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Already waging a furious battle against the Western wildfires, heavy-hearted investigators on Thursday tried to figure out what went wrong when three firefighters were killed in Washington state.
The firefighters, who worked for the U.S. Forest Service, were killed after their vehicle crashed and apparently was overtaken by flames. They were trying to control a blaze that broke out Wednesday afternoon and spread quickly and erratically, driven by wind and feeding on drought-parched land.
“We know that these fires have burned a big hole in our state’s heart,” Gov. Jay Inslee said. "These are three big heroes protecting small towns.”
He suggested residents "thank a firefighter."
The three killed were not immediately identified, and there was no immediate word on what caused the crash or what equipment the firefighters had to protect themselves from the fast-moving blaze. Tom Tidwell, the chief of the forest service, asked for patience and said the investigation would take time.
Four other firefighters were injured, including one who was fighting for his life on Thursday. It was not clear whether those four were linked to the three dead. The critically injured firefighter is 25 years old, from Puyallup, Washington, and has burns on 60 percent of his body, a hospital said.
The firefighters were killed near the tiny town of Twisp, about 30 miles south of the Canadian border, which was quickly evacuated.
Sheriff Frank Rogers of Okanogan County told KXLY-TV: “It was a hellstorm up there. The fire was racing, and the winds were blowing in every direction.”
President Barack Obama offered thoughts and prayers “on behalf of a grateful nation.” Inslee and Washington's two U.S. senators said they planned to ask for a disaster declaration to speed federal money and manpower to the area.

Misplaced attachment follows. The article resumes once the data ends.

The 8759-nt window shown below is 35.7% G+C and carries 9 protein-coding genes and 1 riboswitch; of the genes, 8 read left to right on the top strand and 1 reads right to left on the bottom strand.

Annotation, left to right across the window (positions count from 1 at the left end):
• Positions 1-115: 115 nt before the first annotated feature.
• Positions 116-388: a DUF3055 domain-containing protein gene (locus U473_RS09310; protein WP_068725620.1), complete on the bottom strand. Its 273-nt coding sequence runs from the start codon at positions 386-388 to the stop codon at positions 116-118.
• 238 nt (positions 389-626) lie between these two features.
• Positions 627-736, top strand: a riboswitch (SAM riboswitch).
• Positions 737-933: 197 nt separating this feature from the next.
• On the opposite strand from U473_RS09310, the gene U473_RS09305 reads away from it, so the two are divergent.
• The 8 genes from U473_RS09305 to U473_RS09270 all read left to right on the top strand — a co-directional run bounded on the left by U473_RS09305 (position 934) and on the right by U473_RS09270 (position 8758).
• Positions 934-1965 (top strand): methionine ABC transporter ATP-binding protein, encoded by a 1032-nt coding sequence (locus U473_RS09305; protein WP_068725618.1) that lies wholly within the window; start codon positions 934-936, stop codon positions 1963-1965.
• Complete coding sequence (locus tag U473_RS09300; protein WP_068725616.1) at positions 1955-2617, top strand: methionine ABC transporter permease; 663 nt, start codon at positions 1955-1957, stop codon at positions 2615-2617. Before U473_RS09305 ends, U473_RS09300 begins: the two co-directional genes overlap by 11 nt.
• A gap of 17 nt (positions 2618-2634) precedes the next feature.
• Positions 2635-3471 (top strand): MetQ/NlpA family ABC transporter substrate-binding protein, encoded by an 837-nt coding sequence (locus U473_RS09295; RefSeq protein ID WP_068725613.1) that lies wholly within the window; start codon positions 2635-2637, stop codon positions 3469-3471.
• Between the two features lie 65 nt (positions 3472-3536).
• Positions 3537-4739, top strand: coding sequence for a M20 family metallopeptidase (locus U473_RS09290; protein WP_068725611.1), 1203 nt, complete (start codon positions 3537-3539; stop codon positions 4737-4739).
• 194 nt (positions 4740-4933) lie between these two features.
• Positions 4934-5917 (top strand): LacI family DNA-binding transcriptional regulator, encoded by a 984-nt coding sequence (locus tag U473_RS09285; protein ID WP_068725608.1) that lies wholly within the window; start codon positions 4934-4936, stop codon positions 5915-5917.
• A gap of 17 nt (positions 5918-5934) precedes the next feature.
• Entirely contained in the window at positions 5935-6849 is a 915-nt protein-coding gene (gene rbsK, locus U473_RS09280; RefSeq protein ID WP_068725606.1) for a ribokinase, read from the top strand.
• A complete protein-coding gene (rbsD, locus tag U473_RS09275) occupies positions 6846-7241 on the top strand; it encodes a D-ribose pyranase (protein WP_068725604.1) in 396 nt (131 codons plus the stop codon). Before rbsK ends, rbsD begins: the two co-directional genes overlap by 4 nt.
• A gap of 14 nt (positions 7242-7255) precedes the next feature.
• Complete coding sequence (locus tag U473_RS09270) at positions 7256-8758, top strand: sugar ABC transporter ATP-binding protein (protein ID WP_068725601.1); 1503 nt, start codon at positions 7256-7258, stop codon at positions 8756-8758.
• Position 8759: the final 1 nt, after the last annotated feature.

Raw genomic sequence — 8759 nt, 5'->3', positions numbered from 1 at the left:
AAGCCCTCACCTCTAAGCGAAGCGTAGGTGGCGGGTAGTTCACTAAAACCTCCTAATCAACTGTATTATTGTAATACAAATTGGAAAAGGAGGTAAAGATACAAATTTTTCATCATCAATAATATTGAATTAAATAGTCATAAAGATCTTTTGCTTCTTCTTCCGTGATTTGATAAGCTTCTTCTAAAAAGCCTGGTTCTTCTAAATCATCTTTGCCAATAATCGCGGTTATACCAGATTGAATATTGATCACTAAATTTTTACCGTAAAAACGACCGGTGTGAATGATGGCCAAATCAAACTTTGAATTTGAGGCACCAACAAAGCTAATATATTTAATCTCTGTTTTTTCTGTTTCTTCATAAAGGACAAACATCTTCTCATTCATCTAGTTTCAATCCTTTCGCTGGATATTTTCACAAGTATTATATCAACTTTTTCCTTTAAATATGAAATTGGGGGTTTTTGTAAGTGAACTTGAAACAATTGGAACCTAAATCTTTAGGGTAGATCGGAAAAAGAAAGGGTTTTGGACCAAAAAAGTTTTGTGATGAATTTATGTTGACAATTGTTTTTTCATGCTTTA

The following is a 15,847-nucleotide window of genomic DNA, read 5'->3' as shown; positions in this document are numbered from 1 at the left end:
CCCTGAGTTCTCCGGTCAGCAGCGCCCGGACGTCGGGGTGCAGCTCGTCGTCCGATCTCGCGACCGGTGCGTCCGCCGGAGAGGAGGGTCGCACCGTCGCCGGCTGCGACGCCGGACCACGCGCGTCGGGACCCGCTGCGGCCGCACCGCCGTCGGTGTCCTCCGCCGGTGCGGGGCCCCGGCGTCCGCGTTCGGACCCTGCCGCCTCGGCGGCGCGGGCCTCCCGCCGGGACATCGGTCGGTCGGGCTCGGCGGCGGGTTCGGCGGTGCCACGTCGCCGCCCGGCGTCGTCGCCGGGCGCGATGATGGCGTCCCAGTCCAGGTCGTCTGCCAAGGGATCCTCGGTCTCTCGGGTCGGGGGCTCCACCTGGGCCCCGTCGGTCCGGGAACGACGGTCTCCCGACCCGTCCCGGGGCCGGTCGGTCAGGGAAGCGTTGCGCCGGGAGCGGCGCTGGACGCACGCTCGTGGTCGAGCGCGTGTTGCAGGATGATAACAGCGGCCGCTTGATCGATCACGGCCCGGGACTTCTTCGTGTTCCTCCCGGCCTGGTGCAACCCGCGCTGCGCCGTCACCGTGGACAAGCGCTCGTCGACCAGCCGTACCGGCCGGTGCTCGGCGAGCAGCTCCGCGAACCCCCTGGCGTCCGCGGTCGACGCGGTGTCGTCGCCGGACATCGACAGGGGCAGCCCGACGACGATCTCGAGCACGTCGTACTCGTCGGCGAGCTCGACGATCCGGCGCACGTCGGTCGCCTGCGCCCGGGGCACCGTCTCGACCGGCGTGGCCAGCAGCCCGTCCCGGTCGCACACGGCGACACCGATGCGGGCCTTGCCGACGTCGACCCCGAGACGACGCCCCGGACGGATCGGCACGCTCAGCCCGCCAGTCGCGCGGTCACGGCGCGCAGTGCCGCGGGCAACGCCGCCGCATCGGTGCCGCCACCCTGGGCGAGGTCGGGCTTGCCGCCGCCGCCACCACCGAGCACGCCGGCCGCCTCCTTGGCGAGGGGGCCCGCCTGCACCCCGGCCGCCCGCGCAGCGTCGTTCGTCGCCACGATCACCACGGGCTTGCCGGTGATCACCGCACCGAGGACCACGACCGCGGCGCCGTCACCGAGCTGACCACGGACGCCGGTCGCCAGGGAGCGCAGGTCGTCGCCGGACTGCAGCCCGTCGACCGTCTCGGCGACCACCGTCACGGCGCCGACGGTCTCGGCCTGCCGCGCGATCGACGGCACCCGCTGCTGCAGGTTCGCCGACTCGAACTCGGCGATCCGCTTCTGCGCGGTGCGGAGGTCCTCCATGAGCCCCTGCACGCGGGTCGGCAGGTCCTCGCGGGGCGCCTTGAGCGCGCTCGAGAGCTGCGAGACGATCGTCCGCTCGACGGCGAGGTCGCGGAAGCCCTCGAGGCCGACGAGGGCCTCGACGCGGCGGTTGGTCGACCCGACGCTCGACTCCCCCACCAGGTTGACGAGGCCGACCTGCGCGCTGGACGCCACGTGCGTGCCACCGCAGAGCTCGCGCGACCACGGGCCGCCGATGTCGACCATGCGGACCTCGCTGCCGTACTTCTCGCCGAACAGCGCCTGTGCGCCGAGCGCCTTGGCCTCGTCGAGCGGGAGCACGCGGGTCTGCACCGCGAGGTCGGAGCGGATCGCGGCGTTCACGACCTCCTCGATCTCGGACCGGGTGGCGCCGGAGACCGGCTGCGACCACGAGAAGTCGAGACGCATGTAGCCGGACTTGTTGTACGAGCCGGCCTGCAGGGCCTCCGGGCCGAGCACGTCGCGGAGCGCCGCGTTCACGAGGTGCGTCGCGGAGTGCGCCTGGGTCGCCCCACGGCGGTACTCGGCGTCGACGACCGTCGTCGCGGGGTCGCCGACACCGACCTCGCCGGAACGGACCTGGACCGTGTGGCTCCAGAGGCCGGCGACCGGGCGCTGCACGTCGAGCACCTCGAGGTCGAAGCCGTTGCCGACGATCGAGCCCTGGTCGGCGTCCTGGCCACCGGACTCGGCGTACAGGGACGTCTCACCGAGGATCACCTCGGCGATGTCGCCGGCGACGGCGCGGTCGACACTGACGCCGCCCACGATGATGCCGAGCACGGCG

Photo Gallery: Deadly Wildfire Rages in Washington
Almost 30,000 firefighters from all over the country are battling about 100 wildfires that have broken out across the West. The flames have torched more than 1 million acres of land.
For Washington, “This is an unprecedented cataclysm in our state," Inslee told reporters.
The fire that killed the three firefighters began on about 50 acres, eight miles outside Twisp, a town of 900 people. It quickly grew to 1,500 acres, the state Department of Natural Resources said.
It was separate from a nearby fire known as the Okanogan Complex, which grew to almost 31,000 acres with only 20 percent containment. Winds were expected to grow on Thursday and Friday, increasing the danger.
And five other blazes, collectively known as the Chelan Complex, had reached almost 70,000 acres on the eastern edge of Okanogan-Wenatchee National Forest, only about 50 percent contained.
"It hit us all at once," Okanogan County Emergency Manager Maurice Goodall said at a Thursday afternoon briefing. "Things just started flying, falling apart."
He added, "This fire situation is not done with. It's growing."
About 5,400 homes and buildings in the area have been evacuated, officials said. But they couldn't say how many people that affected.
Officials described a devastating mix of dry air and high winds that fed flames, shooting them through valleys and across flatlands with astonishing speed.
"These are fires and fire growth that I haven’t seen in about 33 years of doing this," said Nathan Rabe, commander of the Washington Interagency Incident Management Team 2.
Other than the dead and injured firefighters, officials also reported one injury to a civilian who suffered burns.